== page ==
Adam M. Siepielski


I am interested in the causes, consequences, and maintenance of biological diversity. My research integrates studies on (1) how interactions between species evolve and persist, (2) what factors promote and constrain coevolutionary processes, (3) how interactions structure multispecies communities, and (4) which mechanisms promote the long-term maintenance of biological diversity.

My research involves theoretical explorations of these issues with laboratory and field studies in relevant ecological systems. I have worked on a number of taxa (i.e., breeding bird communities, red crossbills, and moths), but my primary empirical focus is on two study systems: (1) large-seeded pines, the birds they rely upon for seed dispersal (Clarks Nutcrackers Nucifraga columbiana) and the pines primary seed predator (pine squirrels Tamiasciurus species) found in subalpine communities across western North America, and (2) damselfly communities found in lakes and ponds throughout North America.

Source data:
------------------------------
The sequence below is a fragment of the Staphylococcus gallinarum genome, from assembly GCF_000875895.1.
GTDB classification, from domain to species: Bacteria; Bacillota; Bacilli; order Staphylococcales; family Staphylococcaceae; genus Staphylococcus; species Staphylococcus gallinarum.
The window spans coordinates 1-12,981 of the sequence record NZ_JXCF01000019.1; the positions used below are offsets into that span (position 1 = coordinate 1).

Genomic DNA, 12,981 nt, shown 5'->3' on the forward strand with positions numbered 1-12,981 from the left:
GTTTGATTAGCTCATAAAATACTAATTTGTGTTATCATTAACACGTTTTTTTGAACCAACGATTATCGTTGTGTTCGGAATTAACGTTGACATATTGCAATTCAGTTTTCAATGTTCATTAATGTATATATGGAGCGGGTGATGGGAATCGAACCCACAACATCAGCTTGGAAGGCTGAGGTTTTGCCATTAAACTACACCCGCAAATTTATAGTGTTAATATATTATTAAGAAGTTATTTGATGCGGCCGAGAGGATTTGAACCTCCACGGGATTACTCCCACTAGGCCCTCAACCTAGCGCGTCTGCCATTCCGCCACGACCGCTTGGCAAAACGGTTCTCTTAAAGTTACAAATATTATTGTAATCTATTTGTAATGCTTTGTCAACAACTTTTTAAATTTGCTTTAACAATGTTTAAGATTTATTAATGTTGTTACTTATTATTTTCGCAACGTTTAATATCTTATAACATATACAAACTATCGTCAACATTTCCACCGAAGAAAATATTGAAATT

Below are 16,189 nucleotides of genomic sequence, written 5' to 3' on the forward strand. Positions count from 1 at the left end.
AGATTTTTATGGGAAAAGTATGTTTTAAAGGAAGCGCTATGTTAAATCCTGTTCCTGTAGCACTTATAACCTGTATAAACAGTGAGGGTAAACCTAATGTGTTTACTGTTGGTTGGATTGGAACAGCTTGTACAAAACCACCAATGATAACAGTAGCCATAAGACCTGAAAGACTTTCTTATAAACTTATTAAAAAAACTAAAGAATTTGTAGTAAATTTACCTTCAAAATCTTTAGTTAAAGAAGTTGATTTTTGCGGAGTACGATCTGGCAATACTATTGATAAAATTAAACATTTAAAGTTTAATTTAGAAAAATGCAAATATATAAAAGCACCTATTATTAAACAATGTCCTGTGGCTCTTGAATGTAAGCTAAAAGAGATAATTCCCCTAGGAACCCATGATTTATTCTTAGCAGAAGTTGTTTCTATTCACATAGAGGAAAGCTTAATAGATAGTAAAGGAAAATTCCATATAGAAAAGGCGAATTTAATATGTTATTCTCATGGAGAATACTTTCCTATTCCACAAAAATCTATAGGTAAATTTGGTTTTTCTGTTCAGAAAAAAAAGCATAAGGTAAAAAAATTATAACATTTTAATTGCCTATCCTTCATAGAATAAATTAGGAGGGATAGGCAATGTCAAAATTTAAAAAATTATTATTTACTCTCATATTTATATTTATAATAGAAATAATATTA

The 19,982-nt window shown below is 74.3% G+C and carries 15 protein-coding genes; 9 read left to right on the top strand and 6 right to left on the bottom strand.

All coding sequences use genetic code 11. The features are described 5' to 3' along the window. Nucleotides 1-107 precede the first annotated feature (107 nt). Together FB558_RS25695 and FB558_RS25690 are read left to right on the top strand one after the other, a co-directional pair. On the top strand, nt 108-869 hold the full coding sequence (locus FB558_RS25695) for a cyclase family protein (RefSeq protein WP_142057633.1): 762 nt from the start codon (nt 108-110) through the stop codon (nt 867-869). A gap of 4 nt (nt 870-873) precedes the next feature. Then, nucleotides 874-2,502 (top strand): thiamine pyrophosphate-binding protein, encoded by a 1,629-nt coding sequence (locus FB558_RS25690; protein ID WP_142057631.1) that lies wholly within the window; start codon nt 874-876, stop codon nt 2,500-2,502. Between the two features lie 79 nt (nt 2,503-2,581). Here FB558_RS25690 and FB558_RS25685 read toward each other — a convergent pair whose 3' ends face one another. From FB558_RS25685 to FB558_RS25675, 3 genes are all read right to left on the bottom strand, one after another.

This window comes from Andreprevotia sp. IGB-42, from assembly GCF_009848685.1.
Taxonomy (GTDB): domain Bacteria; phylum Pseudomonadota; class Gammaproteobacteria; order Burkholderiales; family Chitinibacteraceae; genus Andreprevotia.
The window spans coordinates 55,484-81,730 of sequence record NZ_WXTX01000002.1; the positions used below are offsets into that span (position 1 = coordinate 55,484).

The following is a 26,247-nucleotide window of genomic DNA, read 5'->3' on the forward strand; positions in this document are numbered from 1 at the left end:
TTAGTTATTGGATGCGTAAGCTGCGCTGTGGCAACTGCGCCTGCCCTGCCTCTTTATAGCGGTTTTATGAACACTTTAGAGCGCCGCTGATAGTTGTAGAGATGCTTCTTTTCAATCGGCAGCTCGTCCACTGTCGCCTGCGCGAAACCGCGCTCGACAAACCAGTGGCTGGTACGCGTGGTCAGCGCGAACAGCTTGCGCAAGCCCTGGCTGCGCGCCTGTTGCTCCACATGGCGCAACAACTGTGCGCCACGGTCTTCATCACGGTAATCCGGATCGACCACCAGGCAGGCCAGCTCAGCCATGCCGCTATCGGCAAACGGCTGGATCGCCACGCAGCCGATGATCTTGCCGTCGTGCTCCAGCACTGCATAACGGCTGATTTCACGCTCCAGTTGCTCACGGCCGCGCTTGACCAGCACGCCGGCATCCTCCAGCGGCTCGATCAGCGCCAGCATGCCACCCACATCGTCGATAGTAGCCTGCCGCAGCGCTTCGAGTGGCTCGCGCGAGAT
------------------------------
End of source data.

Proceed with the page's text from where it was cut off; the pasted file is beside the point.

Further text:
Community ecology and evolutionary biology

Postdoctoral Research Associate

Department of Biological Sciences

Dartmouth College

7 Lucent Drive

Centerra Biolabs

Lebanon, New Hampshire 03766


Office Phone: (603) 646-1530

Cell: (575) 635-8715

Fax: (603) 646-1541

Photo credits: Ed Lam took the photo of the damselfly, and Jim Dunn took the photo of the Clarks nutcracker